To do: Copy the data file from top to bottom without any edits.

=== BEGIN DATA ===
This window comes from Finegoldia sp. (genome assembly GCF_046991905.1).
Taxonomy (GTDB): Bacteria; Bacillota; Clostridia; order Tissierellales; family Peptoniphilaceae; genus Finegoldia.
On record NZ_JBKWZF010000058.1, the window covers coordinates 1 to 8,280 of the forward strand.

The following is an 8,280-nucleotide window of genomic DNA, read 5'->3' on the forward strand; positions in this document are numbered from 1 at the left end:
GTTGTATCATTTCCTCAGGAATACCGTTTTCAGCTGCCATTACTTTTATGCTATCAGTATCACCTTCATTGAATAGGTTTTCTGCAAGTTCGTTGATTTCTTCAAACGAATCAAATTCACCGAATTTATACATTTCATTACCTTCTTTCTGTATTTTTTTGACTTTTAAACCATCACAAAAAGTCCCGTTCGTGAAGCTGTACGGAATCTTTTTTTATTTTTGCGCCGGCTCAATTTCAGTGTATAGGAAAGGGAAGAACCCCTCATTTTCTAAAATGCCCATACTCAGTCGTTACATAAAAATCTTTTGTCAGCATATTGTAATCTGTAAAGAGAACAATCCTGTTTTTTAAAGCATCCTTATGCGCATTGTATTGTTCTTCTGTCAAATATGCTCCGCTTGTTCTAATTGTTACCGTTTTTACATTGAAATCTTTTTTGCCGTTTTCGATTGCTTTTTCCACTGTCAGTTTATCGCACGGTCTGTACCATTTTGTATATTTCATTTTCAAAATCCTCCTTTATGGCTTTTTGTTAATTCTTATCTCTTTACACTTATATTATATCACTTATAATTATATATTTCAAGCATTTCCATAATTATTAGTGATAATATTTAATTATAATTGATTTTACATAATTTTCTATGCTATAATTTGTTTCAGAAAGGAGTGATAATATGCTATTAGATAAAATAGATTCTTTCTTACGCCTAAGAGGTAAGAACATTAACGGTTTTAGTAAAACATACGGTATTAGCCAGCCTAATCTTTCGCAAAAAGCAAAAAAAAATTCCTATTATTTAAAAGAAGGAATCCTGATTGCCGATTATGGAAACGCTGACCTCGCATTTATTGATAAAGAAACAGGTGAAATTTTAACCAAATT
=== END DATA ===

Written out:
This window comes from Finegoldia sp. (genome assembly GCF_046991905.1).
Taxonomy (GTDB): Bacteria; Bacillota; Clostridia; order Tissierellales; family Peptoniphilaceae; genus Finegoldia.
On record NZ_JBKWZF010000058.1, the window covers coordinates 1 to 8,280 of the forward strand.

The following is an 8,280-nucleotide window of genomic DNA, read 5'->3' on the forward strand; positions in this document are numbered from 1 at the left end:
GTTGTATCATTTCCTCAGGAATACCGTTTTCAGCTGCCATTACTTTTATGCTATCAGTATCACCTTCATTGAATAGGTTTTCTGCAAGTTCGTTGATTTCTTCAAACGAATCAAATTCACCGAATTTATACATTTCATTACCTTCTTTCTGTATTTTTTTGACTTTTAAACCATCACAAAAAGTCCCGTTCGTGAAGCTGTACGGAATCTTTTTTTATTTTTGCGCCGGCTCAATTTCAGTGTATAGGAAAGGGAAGAACCCCTCATTTTCTAAAATGCCCATACTCAGTCGTTACATAAAAATCTTTTGTCAGCATATTGTAATCTGTAAAGAGAACAATCCTGTTTTTTAAAGCATCCTTATGCGCATTGTATTGTTCTTCTGTCAAATATGCTCCGCTTGTTCTAATTGTTACCGTTTTTACATTGAAATCTTTTTTGCCGTTTTCGATTGCTTTTTCCACTGTCAGTTTATCGCACGGTCTGTACCATTTTGTATATTTCATTTTCAAAATCCTCCTTTATGGCTTTTTGTTAATTCTTATCTCTTTACACTTATATTATATCACTTATAATTATATATTTCAAGCATTTCCATAATTATTAGTGATAATATTTAATTATAATTGATTTTACATAATTTTCTATGCTATAATTTGTTTCAGAAAGGAGTGATAATATGCTATTAGATAAAATAGATTCTTTCTTACGCCTAAGAGGTAAGAACATTAACGGTTTTAGTAAAACATACGGTATTAGCCAGCCTAATCTTTCGCAAAAAGCAAAAAAAAATTCCTATTATTTAAAAGAAGGAATCCTGATTGCCGATTATGGAAACGCTGACCTCGCATTTATTGATAAAGAAACAGGTGAAATTTTAACCAAATT